Freshman English II-Knapp: In-Text Citations

Direct Quotations & Paraphrasing

In-Text Citations

After a quote, add the author's last name and a page reference. This is usually enough to identify the source and the specific location from which you borrowed the material.

Example: "The quick brown fox jumped over the lazy dog" (Seuss 102-103).

If using the author's name in your text, do not include it in the parentheses.

Example: In his scholarly study, Dr. Seuss observed that "the quick brown fox jumped over the lazy dog" (102-103).

If you use more than one work by the same author, include the title or a shorted form of the title.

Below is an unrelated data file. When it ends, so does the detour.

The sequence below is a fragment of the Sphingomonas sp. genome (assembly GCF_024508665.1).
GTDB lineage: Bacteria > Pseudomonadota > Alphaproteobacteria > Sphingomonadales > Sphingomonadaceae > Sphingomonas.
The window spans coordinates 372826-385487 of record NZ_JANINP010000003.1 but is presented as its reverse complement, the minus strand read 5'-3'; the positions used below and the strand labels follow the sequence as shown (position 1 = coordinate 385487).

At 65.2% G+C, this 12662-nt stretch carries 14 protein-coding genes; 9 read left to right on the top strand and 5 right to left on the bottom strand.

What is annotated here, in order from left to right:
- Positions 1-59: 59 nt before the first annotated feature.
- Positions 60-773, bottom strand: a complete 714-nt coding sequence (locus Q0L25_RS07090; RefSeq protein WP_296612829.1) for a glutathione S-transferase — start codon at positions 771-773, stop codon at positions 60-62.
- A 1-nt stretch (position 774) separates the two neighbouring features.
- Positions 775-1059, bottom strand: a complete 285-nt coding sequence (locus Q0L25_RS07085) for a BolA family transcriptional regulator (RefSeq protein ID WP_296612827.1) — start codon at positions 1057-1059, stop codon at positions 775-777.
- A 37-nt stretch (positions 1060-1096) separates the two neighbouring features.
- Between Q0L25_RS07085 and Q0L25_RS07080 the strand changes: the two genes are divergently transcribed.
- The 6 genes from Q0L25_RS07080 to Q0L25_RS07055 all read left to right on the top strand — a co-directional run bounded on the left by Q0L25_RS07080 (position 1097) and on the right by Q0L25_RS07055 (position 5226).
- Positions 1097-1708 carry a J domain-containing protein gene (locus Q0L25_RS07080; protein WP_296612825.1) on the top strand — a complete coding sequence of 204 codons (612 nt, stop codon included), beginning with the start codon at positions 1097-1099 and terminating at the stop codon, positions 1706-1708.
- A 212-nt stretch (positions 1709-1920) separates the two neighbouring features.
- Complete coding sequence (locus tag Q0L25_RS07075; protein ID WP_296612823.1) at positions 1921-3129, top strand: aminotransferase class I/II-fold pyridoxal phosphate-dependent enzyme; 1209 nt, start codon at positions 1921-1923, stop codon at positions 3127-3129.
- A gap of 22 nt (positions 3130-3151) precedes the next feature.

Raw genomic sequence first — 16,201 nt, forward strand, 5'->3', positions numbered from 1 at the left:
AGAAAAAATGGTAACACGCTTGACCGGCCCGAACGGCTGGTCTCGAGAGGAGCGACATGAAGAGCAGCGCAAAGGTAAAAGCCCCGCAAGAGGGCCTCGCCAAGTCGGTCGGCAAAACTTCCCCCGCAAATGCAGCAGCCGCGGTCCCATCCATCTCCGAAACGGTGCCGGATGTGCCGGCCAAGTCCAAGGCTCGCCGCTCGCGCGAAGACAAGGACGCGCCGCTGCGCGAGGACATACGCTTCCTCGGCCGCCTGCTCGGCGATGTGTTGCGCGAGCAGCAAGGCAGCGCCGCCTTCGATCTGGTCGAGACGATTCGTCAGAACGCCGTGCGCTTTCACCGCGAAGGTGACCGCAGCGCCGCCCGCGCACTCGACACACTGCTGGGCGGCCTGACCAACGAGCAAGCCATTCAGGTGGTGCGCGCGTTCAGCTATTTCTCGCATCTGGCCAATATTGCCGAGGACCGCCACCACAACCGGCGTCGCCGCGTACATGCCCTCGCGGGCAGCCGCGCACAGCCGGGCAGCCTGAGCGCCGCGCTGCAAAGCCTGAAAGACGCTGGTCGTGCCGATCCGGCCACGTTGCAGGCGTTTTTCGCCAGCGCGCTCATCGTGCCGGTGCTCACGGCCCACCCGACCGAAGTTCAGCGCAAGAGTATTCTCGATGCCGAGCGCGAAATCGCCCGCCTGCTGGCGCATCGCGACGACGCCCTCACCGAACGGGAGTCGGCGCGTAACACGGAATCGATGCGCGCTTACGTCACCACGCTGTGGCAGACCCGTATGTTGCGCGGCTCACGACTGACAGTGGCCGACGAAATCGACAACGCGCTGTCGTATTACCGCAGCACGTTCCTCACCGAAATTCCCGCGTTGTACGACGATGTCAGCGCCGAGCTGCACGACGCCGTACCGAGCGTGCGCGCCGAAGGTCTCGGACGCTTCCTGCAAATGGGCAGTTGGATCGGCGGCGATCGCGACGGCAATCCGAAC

Example: "The quick brown fox jumped over the lazy dog" (Seuss, "Fox in Socks" 102-103).

If more than one author has the same last name, add their first initial.

Example: "The quick brown fox jumped over the lazy dog" (D. Seuss 102-103).

If two or more authors wrote the work, list them all.

Example: "The quick brown fox jumped over the lazy dog" (Seuss and Johnson 102-103).

If citing a multivolume work, include the volume number before the page numbers.

Example: "The quick brown fox jumped over the lazy dog" (Seuss 2: 102).

If no pagination information is available.

Example: "The quick brown fox jumped over the lazy dog" (Seuss).

Note: When paraphrasing or mentioning another work, it is helpful to still provide pagination information if the source text is long or difficult, or if it would help the reader find the text being paraphrased.